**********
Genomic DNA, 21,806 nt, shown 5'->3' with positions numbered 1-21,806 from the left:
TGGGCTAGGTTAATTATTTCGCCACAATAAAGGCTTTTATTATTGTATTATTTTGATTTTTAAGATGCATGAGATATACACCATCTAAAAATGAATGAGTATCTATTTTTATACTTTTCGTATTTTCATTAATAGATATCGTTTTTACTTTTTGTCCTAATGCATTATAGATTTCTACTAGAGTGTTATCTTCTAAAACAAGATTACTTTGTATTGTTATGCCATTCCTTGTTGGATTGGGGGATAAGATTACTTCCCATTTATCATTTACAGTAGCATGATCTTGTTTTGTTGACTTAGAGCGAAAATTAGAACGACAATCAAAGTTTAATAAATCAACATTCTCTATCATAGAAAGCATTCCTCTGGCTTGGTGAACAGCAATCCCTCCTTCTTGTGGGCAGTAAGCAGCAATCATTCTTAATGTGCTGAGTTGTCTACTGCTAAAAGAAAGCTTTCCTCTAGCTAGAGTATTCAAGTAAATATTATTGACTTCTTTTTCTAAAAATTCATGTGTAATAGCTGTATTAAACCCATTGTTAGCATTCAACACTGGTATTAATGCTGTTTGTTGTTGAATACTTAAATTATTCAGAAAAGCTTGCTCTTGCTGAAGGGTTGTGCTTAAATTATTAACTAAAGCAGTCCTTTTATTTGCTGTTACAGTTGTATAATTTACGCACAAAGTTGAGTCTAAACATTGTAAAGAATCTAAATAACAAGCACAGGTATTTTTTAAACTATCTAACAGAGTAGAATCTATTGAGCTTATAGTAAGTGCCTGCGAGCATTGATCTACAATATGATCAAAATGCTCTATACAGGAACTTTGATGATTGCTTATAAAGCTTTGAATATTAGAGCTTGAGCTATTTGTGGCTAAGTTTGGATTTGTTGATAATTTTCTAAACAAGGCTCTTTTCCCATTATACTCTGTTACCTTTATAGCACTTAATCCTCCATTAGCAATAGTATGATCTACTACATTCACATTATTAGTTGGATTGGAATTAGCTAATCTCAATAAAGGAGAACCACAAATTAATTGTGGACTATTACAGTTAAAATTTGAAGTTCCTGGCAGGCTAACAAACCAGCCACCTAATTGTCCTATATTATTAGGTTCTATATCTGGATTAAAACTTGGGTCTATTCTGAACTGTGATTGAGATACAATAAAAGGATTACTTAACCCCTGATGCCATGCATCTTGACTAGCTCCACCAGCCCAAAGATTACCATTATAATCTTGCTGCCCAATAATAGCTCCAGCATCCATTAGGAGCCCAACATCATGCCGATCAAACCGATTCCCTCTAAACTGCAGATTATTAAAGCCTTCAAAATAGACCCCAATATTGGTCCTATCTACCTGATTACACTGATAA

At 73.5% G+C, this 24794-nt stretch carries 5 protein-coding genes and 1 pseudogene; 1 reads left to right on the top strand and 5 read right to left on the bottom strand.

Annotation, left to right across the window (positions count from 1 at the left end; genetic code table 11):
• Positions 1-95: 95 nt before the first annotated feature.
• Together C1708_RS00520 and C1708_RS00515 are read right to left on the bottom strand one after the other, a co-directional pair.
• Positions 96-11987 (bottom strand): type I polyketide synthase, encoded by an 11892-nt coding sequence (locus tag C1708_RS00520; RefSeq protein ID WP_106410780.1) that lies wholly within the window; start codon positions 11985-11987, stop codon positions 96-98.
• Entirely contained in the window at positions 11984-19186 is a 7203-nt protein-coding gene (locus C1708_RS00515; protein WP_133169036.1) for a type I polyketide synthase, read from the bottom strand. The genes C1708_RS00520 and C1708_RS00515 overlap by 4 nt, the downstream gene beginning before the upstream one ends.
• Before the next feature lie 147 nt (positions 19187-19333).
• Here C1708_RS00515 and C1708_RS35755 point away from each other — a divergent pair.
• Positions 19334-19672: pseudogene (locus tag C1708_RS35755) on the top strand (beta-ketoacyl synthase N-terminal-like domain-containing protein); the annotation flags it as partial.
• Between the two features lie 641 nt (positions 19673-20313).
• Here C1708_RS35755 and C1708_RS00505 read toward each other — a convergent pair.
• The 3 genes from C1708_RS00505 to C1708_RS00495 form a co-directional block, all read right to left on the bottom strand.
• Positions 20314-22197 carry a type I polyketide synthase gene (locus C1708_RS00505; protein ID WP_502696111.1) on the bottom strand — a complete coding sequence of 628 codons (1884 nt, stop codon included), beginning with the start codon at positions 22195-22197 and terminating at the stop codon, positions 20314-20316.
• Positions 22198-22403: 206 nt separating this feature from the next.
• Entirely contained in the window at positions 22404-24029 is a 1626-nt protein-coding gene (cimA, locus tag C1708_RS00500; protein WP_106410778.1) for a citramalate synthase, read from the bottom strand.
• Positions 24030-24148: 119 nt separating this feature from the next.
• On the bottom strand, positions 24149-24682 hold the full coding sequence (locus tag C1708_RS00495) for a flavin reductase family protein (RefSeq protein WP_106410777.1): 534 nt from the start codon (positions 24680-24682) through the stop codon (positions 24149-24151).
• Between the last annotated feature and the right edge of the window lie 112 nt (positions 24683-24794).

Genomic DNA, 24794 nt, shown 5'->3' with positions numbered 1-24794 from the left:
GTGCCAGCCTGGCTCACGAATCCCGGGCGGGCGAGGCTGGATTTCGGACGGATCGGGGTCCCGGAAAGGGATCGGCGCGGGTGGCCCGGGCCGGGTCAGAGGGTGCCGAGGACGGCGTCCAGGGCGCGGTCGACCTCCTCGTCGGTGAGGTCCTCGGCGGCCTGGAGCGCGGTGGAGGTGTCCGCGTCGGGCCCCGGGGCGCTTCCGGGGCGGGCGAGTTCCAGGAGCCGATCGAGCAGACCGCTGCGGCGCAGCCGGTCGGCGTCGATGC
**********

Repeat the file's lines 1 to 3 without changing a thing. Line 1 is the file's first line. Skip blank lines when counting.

Genomic DNA, 21,806 nt, shown 5'->3' with positions numbered 1-21,806 from the left:
TGGGCTAGGTTAATTATTTCGCCACAATAAAGGCTTTTATTATTGTATTATTTTGATTTTTAAGATGCATGAGATATACACCATCTAAAAATGAATGAGTATCTATTTTTATACTTTTCGTATTTTCATTAATAGATATCGTTTTTACTTTTTGTCCTAATGCATTATAGATTTCTACTAGAGTGTTATCTTCTAAAACAAGATTACTTTGTATTGTTATGCCATTCCTTGTTGGATTGGGGGATAAGATTACTTCCCATTTATCATTTACAGTAGCATGATCTTGTTTTGTTGACTTAGAGCGAAAATTAGAACGACAATCAAAGTTTAATAAATCAACATTCTCTATCATAGAAAGCATTCCTCTGGCTTGGTGAACAGCAATCCCTCCTTCTTGTGGGCAGTAAGCAGCAATCATTCTTAATGTGCTGAGTTGTCTACTGCTAAAAGAAAGCTTTCCTCTAGCTAGAGTATTCAAGTAAATATTATTGACTTCTTTTTCTAAAAATTCATGTGTAATAGCTGTATTAAACCCATTGTTAGCATTCAACACTGGTATTAATGCTGTTTGTTGTTGAATACTTAAATTATTCAGAAAAGCTTGCTCTTGCTGAAGGGTTGTGCTTAAATTATTAACTAAAGCAGTCCTTTTATTTGCTGTTACAGTTGTATAATTTACGCACAAAGTTGAGTCTAAACATTGTAAAGAATCTAAATAACAAGCACAGGTATTTTTTAAACTATCTAACAGAGTAGAATCTATTGAGCTTATAGTAAGTGCCTGCGAGCATTGATCTACAATATGATCAAAATGCTCTATACAGGAACTTTGATGATTGCTTATAAAGCTTTGAATATTAGAGCTTGAGCTATTTGTGGCTAAGTTTGGATTTGTTGATAATTTTCTAAACAAGGCTCTTTTCCCATTATACTCTGTTACCTTTATAGCACTTAATCCTCCATTAGCAATAGTATGATCTACTACATTCACATTATTAGTTGGATTGGAATTAGCTAATCTCAATAAAGGAGAACCACAAATTAATTGTGGACTATTACAGTTAAAATTTGAAGTTCCTGGCAGGCTAACAAACCAGCCACCTAATTGTCCTATATTATTAGGTTCTATATCTGGATTAAAACTTGGGTCTATTCTGAACTGTGATTGAGATACAATAAAAGGATTACTTAACCCCTGATGCCATGCATCTTGACTAGCTCCACCAGCCCAAAGATTACCATTATAATCTTGCTGCCCAATAATAGCTCCAGCATCCATTAGGAGCCCAACATCATGCCGATCAAACCGATTCCCTCTAAACTGCAGATTATTAAAGCCTTCAAAATAGACCCCAATATTGGTCCTATCTACCTGATTACACTGATAA

At 73.5% G+C, this 24794-nt stretch carries 5 protein-coding genes and 1 pseudogene; 1 reads left to right on the top strand and 5 read right to left on the bottom strand.